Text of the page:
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Lucas Warthen

The cultures of the Ancient Near East maintained a strict social hierarchy. The rules and conditions of everyday life, politics, and commerce changed based on your position in society. Discuss examples of this and how the visual record of Mesopotamia helps us understand the lives of its inhabitants.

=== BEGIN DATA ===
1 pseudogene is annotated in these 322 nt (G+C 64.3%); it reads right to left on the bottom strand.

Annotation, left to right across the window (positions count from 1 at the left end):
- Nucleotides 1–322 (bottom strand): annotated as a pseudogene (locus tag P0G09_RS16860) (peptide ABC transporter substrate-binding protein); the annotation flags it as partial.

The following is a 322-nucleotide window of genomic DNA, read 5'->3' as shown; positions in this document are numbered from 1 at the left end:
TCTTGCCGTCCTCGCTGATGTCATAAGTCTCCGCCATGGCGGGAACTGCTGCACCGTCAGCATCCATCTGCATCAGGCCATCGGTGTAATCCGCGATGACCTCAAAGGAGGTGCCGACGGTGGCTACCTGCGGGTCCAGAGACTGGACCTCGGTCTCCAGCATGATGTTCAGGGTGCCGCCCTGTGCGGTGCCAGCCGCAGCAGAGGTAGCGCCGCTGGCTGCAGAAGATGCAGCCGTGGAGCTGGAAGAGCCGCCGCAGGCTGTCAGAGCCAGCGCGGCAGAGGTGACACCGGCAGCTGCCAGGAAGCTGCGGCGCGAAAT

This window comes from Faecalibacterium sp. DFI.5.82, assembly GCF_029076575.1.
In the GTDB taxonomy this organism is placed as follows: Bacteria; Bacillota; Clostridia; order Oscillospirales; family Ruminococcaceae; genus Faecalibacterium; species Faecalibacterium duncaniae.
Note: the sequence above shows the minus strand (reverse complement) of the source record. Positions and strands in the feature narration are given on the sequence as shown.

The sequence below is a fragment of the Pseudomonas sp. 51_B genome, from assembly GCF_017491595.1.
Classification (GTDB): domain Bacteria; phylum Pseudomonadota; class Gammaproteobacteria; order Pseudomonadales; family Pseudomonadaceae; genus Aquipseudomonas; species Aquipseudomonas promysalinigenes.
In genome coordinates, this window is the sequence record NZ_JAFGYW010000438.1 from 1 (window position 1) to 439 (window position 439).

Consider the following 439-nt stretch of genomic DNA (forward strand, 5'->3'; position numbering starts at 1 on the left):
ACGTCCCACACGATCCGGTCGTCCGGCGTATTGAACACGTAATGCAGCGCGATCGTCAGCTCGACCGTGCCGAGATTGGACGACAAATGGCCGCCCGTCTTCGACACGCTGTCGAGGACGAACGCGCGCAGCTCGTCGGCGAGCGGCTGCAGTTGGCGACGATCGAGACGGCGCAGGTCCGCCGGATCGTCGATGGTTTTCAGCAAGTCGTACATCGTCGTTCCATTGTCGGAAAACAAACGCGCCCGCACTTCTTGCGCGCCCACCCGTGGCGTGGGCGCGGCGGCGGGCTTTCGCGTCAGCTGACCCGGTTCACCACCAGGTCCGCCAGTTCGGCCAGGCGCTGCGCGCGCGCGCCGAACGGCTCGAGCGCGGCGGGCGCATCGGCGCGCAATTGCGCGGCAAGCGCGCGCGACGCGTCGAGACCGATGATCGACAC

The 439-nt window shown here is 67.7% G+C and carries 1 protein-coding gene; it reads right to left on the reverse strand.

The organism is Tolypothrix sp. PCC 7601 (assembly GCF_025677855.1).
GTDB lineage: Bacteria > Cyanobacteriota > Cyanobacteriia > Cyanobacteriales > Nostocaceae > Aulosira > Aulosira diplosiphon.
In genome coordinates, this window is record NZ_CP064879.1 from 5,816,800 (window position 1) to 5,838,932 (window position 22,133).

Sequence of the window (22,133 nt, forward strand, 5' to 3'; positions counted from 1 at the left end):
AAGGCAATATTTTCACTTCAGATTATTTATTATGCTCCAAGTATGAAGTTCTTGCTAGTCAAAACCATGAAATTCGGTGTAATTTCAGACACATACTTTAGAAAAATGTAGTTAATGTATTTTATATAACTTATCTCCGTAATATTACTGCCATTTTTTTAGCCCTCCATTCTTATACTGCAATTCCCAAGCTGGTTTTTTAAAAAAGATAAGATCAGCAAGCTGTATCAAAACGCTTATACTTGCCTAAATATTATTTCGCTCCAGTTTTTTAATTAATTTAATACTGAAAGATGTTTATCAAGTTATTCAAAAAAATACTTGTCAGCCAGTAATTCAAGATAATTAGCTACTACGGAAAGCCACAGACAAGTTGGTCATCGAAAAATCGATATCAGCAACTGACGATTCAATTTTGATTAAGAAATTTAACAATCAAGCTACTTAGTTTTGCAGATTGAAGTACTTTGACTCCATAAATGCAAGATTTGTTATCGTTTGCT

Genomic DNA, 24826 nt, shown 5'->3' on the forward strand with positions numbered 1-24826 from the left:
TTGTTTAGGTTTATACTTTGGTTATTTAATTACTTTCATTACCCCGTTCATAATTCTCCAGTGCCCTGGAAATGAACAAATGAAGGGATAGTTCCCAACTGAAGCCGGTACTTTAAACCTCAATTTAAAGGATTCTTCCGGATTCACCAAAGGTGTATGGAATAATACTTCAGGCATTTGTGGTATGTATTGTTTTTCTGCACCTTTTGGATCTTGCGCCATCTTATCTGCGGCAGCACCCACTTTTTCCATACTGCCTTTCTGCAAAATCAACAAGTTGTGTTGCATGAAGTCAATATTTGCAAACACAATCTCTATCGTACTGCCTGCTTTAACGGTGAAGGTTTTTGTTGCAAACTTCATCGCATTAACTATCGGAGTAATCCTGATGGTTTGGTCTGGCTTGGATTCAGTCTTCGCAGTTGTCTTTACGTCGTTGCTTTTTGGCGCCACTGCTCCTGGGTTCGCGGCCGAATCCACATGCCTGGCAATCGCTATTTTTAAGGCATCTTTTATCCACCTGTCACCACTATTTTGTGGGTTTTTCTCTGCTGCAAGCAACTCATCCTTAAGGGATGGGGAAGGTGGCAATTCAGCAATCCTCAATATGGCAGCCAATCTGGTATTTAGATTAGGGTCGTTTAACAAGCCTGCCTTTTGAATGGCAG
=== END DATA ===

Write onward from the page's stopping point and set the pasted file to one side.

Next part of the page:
I think the biggest and best example of social hierarchy in Mesopotamia comes from the Carved Vessel from Uruk. It is a rather simple piece of art, but the symbolism present in it is extremely prevalent. The top register depicts the priest-king Dumuzi on the same level as the goddess Inanna, while there are offerings being handed to her. Under that there is a large bar, representing the difference between the king / gods and the next ‘level’ of people, the servants, who are in the second register. Following that is another large bar, splitting the difference between servants and animals. The last two registers are very close together – animals and lastly plants – showing their similar importance in the hierarchy of beings. I think the biggest thing to note here is that the difference between priest-king / god and servant is the same as the difference between servant and plant / animal, so the priest-kings (or rulers in general) see themselves not only a different level than the servants, but as way higher and more important than the servants could ever be.